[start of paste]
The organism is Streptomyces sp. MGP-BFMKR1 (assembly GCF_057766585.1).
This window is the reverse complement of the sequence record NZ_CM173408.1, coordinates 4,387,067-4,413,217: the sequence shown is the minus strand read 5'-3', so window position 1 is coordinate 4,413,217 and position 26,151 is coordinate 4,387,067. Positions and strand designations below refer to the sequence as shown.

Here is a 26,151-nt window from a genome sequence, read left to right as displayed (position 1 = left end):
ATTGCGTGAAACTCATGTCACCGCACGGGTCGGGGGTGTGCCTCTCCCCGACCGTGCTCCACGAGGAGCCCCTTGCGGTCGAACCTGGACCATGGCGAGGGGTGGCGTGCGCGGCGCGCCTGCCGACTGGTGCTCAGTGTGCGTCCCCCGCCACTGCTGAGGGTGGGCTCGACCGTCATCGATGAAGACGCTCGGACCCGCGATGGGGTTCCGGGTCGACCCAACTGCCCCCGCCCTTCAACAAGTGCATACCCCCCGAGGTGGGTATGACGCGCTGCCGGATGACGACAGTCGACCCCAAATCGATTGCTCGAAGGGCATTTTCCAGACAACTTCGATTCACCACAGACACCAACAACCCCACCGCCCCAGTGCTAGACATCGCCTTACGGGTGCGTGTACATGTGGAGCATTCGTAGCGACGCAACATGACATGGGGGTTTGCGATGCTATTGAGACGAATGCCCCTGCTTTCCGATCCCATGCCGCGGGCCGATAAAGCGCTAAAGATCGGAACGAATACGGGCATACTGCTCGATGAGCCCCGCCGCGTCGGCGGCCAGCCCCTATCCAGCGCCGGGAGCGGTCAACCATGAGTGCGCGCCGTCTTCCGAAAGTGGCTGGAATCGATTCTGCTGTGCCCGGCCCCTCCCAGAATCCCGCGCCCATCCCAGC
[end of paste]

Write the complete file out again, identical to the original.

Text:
The organism is Streptomyces sp. MGP-BFMKR1 (assembly GCF_057766585.1).
This window is the reverse complement of the sequence record NZ_CM173408.1, coordinates 4,387,067-4,413,217: the sequence shown is the minus strand read 5'-3', so window position 1 is coordinate 4,413,217 and position 26,151 is coordinate 4,387,067. Positions and strand designations below refer to the sequence as shown.

Here is a 26,151-nt window from a genome sequence, read left to right as displayed (position 1 = left end):
ATTGCGTGAAACTCATGTCACCGCACGGGTCGGGGGTGTGCCTCTCCCCGACCGTGCTCCACGAGGAGCCCCTTGCGGTCGAACCTGGACCATGGCGAGGGGTGGCGTGCGCGGCGCGCCTGCCGACTGGTGCTCAGTGTGCGTCCCCCGCCACTGCTGAGGGTGGGCTCGACCGTCATCGATGAAGACGCTCGGACCCGCGATGGGGTTCCGGGTCGACCCAACTGCCCCCGCCCTTCAACAAGTGCATACCCCCCGAGGTGGGTATGACGCGCTGCCGGATGACGACAGTCGACCCCAAATCGATTGCTCGAAGGGCATTTTCCAGACAACTTCGATTCACCACAGACACCAACAACCCCACCGCCCCAGTGCTAGACATCGCCTTACGGGTGCGTGTACATGTGGAGCATTCGTAGCGACGCAACATGACATGGGGGTTTGCGATGCTATTGAGACGAATGCCCCTGCTTTCCGATCCCATGCCGCGGGCCGATAAAGCGCTAAAGATCGGAACGAATACGGGCATACTGCTCGATGAGCCCCGCCGCGTCGGCGGCCAGCCCCTATCCAGCGCCGGGAGCGGTCAACCATGAGTGCGCGCCGTCTTCCGAAAGTGGCTGGAATCGATTCTGCTGTGCCCGGCCCCTCCCAGAATCCCGCGCCCATCCCAGC